Monster Hunter Rise Single Player Review – Is Single Player Fun?

I played Monster Hunter Rise almost entirely solo and offline. Did I have fun? Is Monster Hunter Rise worth buying if you don’t want to play in co-op or in a group with others? Watch my single player review to find out!

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0:00 Intro
1:37 Solo Vs Multiplayer
8:12 Exploration
11:15 The Hunts
14:31 Combat, Weapons & Upgrades
19:04 Rampage Quests & Endgame Content
20:24 Verdict & Outro

If you’re like me, you enjoy playing games completely solo. But if you’re like me, you might also look at some multiplayer or co-op focused games and wonder, what if I played that game by myself? Would it be fun? One series that’s consistently prompted me to ask that very question is Monster Hunter. And with the recent PC release of Monster Hunter Rise, plus a new DLC on the way, I decided to take the plunge. Having never played a Monster Hunter game before, I deliberately played the vast majority of Monster Hunter Rise completely offline and by myself. So, did I have fun? Would I recommend this game to other single player junkies? If you want to find out, then I hope you’ll join me for my single player review of Monster Hunter Rise.

Before we begin, I have a few disclaimers. First, if you’ve never played a Monster Hunter game, you’re in the right place. I was also new to the series before making this review and I hope my experience can shed some light on what you can expect if you give this game a shot as a single player experience. Second, while the first part of this review is dedicated to comparing the single and multiplayer experiences, the rest is a general purpose review to give you an idea of what the entire game is like if you do play mostly solo. Now, let’s begin.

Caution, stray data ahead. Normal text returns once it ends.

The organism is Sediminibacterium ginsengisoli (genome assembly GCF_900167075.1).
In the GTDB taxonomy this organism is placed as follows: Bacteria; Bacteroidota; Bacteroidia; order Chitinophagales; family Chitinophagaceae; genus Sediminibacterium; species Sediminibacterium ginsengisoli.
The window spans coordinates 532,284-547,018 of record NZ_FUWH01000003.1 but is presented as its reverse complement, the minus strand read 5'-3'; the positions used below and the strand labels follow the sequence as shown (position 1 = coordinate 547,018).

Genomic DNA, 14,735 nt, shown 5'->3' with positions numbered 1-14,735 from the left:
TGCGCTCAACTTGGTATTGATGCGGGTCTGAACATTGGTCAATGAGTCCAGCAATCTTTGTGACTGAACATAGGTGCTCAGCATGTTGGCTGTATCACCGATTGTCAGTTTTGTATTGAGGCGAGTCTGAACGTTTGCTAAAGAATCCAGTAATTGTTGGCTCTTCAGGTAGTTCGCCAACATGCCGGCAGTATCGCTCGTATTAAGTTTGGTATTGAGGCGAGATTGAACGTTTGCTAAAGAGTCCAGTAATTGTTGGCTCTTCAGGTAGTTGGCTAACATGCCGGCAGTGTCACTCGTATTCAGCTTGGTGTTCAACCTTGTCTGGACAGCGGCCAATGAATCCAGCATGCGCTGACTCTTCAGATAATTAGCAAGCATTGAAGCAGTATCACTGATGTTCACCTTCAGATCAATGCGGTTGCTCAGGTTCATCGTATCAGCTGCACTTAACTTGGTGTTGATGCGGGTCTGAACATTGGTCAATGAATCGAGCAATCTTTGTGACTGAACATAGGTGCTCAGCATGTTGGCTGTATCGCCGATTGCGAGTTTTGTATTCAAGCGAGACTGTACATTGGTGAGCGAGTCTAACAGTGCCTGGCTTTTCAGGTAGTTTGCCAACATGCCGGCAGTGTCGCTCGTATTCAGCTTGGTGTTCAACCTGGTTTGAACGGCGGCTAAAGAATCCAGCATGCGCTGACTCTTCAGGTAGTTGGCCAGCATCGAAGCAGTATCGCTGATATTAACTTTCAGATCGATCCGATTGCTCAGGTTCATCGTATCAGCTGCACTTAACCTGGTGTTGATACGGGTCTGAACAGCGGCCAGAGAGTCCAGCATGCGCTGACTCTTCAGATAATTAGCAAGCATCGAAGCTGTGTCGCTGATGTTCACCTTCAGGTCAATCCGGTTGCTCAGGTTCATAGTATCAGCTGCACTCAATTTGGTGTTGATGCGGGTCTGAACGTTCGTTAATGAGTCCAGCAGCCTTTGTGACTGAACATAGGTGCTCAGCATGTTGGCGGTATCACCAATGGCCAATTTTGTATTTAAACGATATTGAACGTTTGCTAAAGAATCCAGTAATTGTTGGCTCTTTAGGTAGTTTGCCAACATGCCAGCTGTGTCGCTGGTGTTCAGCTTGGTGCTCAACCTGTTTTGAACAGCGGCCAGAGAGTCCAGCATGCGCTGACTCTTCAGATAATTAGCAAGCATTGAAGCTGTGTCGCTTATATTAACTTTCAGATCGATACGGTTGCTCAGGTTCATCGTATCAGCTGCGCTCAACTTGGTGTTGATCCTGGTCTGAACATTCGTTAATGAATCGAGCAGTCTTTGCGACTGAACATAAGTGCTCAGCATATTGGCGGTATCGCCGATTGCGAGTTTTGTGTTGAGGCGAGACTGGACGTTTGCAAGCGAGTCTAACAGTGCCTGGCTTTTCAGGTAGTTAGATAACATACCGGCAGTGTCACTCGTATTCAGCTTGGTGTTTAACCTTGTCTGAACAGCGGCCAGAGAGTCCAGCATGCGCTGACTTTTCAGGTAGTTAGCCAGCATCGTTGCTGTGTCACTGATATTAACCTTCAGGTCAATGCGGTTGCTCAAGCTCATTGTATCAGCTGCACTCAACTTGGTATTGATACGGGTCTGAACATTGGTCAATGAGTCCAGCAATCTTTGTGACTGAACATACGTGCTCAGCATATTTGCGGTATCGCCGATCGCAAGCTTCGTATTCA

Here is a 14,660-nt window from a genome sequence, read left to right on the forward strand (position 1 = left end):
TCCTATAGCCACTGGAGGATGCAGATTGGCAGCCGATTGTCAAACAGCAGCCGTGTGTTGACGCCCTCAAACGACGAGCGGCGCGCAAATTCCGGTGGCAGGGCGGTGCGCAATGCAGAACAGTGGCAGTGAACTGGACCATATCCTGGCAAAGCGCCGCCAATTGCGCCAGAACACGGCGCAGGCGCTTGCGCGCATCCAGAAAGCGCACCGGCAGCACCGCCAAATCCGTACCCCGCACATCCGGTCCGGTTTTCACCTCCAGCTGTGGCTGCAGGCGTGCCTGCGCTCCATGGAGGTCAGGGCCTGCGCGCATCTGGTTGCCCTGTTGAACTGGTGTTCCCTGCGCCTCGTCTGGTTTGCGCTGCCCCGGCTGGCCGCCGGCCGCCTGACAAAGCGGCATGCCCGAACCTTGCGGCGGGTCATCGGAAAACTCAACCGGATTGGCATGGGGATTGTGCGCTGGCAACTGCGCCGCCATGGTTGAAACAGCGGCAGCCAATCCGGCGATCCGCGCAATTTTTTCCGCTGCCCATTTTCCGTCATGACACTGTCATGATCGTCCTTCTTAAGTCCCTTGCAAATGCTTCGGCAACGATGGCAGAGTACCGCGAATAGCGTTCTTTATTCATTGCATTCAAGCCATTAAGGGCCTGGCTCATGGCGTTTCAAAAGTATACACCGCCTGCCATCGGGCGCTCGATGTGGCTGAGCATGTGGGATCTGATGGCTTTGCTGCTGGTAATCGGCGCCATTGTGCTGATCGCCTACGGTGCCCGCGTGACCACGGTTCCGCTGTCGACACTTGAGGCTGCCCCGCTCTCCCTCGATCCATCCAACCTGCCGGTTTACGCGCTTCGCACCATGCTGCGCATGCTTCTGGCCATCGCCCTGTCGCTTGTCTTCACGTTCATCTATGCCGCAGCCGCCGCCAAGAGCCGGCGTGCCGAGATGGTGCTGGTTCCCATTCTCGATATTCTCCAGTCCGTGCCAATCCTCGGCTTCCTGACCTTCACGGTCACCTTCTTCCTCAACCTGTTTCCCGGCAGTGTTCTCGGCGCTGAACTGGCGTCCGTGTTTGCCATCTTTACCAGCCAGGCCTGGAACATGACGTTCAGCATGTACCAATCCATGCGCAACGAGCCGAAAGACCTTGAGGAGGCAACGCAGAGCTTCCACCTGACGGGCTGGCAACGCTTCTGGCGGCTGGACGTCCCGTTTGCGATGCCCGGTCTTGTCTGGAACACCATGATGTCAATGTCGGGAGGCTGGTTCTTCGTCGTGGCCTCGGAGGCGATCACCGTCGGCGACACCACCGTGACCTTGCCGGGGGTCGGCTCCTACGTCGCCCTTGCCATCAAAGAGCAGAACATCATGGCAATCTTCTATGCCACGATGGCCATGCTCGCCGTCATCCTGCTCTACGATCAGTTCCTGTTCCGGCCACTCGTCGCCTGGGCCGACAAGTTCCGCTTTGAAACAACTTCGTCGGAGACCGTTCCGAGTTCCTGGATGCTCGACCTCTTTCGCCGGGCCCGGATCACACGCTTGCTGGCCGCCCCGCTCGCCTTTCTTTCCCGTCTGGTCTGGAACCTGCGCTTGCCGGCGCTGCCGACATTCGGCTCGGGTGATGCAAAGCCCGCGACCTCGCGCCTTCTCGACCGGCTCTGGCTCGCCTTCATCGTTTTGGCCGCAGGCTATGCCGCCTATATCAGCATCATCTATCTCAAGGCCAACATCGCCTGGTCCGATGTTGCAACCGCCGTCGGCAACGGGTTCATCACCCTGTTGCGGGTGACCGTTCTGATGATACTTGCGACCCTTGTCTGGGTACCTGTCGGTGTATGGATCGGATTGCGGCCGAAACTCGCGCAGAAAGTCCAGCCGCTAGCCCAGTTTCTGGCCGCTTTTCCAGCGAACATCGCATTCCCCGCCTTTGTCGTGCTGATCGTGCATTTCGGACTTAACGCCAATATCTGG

Before getting into the details, what is Monster Hunter Rise? Well, it’s a deep, and I mean deep action RPG with engaging combat, nuanced character customization, and compelling environments. As for story, well, don’t expect much. Your village is seeing an uptick in monsters thanks to a phenomenon called The Rampage and it’s up to you to fight them off. That’s literally it, but again, what Monster Hunter Rise lacks in narrative, it more than makes up for with deep and rewarding gameplay.

Each mission, of which there are dozens, has you traveling to one of the game’s 5 themed maps where you’ll explore, and typically hunt one of the game’s titular monsters. Take one down and you’ll harvest its parts – bones, shells, pelts, and the like – which you can then use to upgrade your weapons and armor. This, in turn, will make you more powerful and better prepared for your next hunt. While the gameplay systems of monster hunter are relatively complex, such as the upgrading and combat mechanics, the overall gameplay loop is actually pretty simple. It really is just hunt, loot, upgrade, repeat.

Now, if you’re like me, you may have the conception that this loop is inherently better with friends. Or even that it might just plain suck if you go it alone. Well, as someone who loves single player games, and who typically shies away from experiences that require or encourage multiplayer, I’m here to tell you that’s flat out not the case.

Instead, Monster Hunter Rise caters to both multiplayer and single player purists, but as for the base content, it actually offers more to players who want to hunt solo. That’s because the game has two main quest types. Village Quests and Hub Quests. Village Quests follow the story and make up what is more or less a traditional, single player campaign. These quests can only be played solo. Then there are Hub Quests, which feature very similar if not identical objectives to Village Quests, but these can be played either solo or in co-op. To put it more simply, if you want to play in co-op, you can only play Hub Quests. But if you want to play solo, the entire game is open for you to play. You can play either Hub Quests or Village Quests.

Now, as you would expect, village quests are great solo. It’s how they’re meant to be played and, well, it’s the only way you can play them. However, if you take on any of the Hub Missions by yourself, they can be a bit of a slog. That’s because the monsters you’ll face, while identical in appearance to those you’ll face in Village Missions, are over-leveled. This is just so they last longer against two, three, or four hunters. Take them on solo and yes, they can be more challenging, but doing so is mostly just tedious. It’s for this reason that if you do play by yourself, I’d actually recommend just sticking to the story campaign, at least before you sufficiently upgrade your equipment. The missions are fun and much better paced for one single hunter.


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